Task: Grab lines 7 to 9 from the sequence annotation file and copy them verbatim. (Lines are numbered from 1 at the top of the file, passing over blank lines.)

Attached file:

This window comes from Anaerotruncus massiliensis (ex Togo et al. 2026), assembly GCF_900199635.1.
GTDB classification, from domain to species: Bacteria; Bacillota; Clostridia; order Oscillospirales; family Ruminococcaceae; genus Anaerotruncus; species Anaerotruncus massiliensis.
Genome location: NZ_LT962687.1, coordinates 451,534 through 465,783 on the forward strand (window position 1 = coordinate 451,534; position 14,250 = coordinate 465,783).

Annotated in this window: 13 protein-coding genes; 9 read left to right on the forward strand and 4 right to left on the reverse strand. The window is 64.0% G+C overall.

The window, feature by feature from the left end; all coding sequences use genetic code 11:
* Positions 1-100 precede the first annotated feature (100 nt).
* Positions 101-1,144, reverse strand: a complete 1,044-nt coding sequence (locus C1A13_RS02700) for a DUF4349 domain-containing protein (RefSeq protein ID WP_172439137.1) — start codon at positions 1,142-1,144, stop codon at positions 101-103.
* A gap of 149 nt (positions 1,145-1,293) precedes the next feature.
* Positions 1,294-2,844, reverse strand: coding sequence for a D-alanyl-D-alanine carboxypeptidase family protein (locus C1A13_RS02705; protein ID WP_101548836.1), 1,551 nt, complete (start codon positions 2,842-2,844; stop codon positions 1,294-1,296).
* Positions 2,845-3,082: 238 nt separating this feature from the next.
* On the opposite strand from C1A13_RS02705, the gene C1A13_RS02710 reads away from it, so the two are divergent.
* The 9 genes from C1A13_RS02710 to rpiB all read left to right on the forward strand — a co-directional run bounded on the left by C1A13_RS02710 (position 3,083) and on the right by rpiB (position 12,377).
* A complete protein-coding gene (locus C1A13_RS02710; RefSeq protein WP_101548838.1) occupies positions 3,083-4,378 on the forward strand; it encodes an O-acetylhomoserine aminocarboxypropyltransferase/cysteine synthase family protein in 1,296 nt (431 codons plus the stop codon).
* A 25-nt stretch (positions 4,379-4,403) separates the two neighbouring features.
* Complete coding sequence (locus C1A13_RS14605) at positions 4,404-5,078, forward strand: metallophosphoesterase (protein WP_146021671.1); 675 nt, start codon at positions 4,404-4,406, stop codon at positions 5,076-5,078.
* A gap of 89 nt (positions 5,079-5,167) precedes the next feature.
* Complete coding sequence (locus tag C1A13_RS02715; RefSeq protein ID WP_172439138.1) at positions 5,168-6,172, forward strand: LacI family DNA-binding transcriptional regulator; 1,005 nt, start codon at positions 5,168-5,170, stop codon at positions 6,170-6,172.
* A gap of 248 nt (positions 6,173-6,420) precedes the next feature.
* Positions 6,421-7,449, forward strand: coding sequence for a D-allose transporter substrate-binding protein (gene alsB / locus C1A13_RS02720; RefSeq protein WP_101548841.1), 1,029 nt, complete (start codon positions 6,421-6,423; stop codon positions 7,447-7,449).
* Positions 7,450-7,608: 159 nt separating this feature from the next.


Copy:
* Positions 101-1,144, reverse strand: a complete 1,044-nt coding sequence (locus C1A13_RS02700) for a DUF4349 domain-containing protein (RefSeq protein ID WP_172439137.1) — start codon at positions 1,142-1,144, stop codon at positions 101-103.
* A gap of 149 nt (positions 1,145-1,293) precedes the next feature.
* Positions 1,294-2,844, reverse strand: coding sequence for a D-alanyl-D-alanine carboxypeptidase family protein (locus C1A13_RS02705; protein ID WP_101548836.1), 1,551 nt, complete (start codon positions 2,842-2,844; stop codon positions 1,294-1,296).